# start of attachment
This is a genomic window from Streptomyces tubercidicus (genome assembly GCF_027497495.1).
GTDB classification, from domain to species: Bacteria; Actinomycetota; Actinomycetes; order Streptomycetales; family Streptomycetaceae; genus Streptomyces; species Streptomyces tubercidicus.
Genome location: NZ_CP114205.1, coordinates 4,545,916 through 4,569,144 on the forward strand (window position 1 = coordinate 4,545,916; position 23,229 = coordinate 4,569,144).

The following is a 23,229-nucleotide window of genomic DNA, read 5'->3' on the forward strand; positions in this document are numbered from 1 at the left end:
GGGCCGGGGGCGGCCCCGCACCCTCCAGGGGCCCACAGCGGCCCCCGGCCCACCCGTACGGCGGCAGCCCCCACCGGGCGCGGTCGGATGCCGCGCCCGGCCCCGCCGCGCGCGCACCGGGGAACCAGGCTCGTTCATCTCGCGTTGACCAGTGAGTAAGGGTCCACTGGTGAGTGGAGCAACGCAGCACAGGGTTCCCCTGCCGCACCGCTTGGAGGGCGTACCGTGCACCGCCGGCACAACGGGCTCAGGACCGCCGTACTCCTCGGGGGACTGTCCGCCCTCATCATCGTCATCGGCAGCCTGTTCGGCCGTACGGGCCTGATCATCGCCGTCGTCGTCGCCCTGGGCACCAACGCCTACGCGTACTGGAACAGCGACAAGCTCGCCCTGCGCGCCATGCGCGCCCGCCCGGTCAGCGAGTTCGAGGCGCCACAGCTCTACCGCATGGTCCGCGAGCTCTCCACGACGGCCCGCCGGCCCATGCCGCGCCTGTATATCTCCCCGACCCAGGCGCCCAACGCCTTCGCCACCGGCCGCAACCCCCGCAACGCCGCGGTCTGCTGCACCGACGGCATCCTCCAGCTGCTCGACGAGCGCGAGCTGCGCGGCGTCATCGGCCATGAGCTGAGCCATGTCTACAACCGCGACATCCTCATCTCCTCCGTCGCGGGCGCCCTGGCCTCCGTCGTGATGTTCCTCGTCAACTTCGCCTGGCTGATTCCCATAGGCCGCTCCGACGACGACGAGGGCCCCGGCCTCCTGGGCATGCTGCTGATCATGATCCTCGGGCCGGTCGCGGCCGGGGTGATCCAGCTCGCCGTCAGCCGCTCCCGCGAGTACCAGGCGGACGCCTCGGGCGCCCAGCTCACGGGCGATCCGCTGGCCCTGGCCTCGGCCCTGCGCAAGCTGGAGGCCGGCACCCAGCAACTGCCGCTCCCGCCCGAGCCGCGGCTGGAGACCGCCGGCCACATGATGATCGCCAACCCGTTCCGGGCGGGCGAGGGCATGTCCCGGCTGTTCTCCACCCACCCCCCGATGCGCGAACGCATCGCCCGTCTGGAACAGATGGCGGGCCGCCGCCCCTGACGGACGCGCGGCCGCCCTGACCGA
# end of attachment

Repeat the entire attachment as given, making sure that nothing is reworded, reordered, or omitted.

This is a genomic window from Streptomyces tubercidicus (genome assembly GCF_027497495.1).
GTDB classification, from domain to species: Bacteria; Actinomycetota; Actinomycetes; order Streptomycetales; family Streptomycetaceae; genus Streptomyces; species Streptomyces tubercidicus.
Genome location: NZ_CP114205.1, coordinates 4,545,916 through 4,569,144 on the forward strand (window position 1 = coordinate 4,545,916; position 23,229 = coordinate 4,569,144).

The following is a 23,229-nucleotide window of genomic DNA, read 5'->3' on the forward strand; positions in this document are numbered from 1 at the left end:
GGGCCGGGGGCGGCCCCGCACCCTCCAGGGGCCCACAGCGGCCCCCGGCCCACCCGTACGGCGGCAGCCCCCACCGGGCGCGGTCGGATGCCGCGCCCGGCCCCGCCGCGCGCGCACCGGGGAACCAGGCTCGTTCATCTCGCGTTGACCAGTGAGTAAGGGTCCACTGGTGAGTGGAGCAACGCAGCACAGGGTTCCCCTGCCGCACCGCTTGGAGGGCGTACCGTGCACCGCCGGCACAACGGGCTCAGGACCGCCGTACTCCTCGGGGGACTGTCCGCCCTCATCATCGTCATCGGCAGCCTGTTCGGCCGTACGGGCCTGATCATCGCCGTCGTCGTCGCCCTGGGCACCAACGCCTACGCGTACTGGAACAGCGACAAGCTCGCCCTGCGCGCCATGCGCGCCCGCCCGGTCAGCGAGTTCGAGGCGCCACAGCTCTACCGCATGGTCCGCGAGCTCTCCACGACGGCCCGCCGGCCCATGCCGCGCCTGTATATCTCCCCGACCCAGGCGCCCAACGCCTTCGCCACCGGCCGCAACCCCCGCAACGCCGCGGTCTGCTGCACCGACGGCATCCTCCAGCTGCTCGACGAGCGCGAGCTGCGCGGCGTCATCGGCCATGAGCTGAGCCATGTCTACAACCGCGACATCCTCATCTCCTCCGTCGCGGGCGCCCTGGCCTCCGTCGTGATGTTCCTCGTCAACTTCGCCTGGCTGATTCCCATAGGCCGCTCCGACGACGACGAGGGCCCCGGCCTCCTGGGCATGCTGCTGATCATGATCCTCGGGCCGGTCGCGGCCGGGGTGATCCAGCTCGCCGTCAGCCGCTCCCGCGAGTACCAGGCGGACGCCTCGGGCGCCCAGCTCACGGGCGATCCGCTGGCCCTGGCCTCGGCCCTGCGCAAGCTGGAGGCCGGCACCCAGCAACTGCCGCTCCCGCCCGAGCCGCGGCTGGAGACCGCCGGCCACATGATGATCGCCAACCCGTTCCGGGCGGGCGAGGGCATGTCCCGGCTGTTCTCCACCCACCCCCCGATGCGCGAACGCATCGCCCGTCTGGAACAGATGGCGGGCCGCCGCCCCTGACGGACGCGCGGCCGCCCTGACCGA